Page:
1. Thank you all for your comments. It really does help to know I am not alone in the stress. Ronel I hear what you are saying about not wanting to go out of your routine to meet a potential partner. It would be ideal to be able to meet him in the day to day activities. Barrie I think to a large extent it would be the same concerns whether its a single mom or a single dad, because these issues are more about making sure our children get acceptance, security and love from whomever we give our hearts to. Its all very interesting.

  2. Thanks Brenda for some honest and insightful reflections on being a single mom.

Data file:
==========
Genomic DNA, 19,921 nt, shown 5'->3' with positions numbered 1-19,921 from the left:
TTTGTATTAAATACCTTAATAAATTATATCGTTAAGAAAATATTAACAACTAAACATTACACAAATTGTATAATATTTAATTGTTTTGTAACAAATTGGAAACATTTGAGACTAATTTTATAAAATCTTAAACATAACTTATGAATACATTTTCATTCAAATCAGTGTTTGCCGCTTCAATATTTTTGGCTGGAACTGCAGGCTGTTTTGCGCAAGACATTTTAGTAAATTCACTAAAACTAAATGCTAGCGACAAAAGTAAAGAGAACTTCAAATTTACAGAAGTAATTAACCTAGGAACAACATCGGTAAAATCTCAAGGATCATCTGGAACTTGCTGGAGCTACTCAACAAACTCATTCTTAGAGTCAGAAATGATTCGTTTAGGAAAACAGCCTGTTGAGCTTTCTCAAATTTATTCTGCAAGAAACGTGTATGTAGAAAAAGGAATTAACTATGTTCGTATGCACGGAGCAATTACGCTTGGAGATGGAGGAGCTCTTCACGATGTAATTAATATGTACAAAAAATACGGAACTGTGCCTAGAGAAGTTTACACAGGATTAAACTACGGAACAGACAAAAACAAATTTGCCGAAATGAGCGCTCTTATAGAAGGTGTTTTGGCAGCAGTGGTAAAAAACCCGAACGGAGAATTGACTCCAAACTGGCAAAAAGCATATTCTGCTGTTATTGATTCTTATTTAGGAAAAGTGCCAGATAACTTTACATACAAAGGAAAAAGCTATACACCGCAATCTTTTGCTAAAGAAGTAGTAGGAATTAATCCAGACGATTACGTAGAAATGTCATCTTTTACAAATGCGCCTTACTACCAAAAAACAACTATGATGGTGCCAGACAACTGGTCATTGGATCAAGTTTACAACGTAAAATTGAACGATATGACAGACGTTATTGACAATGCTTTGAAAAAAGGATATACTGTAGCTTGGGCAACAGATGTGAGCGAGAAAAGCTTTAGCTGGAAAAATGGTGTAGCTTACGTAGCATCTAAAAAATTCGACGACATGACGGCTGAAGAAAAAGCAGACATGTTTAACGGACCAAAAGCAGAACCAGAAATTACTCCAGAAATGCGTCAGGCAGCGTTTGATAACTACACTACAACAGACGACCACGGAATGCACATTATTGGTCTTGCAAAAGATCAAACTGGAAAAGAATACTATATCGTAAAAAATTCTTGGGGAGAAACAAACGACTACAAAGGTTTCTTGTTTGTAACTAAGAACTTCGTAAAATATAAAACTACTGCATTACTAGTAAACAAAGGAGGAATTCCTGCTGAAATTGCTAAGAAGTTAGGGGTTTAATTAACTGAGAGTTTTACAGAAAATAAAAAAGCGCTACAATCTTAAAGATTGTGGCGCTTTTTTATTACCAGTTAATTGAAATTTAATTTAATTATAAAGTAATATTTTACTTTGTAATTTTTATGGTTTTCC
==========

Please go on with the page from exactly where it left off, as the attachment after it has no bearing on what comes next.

As I read I wondered if it’s different for a single dad? I wondered what their reflections and experiences would be? And how they might be different? Is being a single dad different simply because women are different? Are they that different? Challenge is finding those dad’s who are the primary care-givers. It’s not ‘the norm’, especially in divorce.

    My own paradigm is, perhaps incorrectly, that it is different for a single dad who is primary care-giver. I cannot comment accurately because I don’t fit that demographic.

    But mostly what i’m curious about, is that if it’s different, why is it different?

    Here’s hoping a single dad / primary care-giver will weigh in and let us know…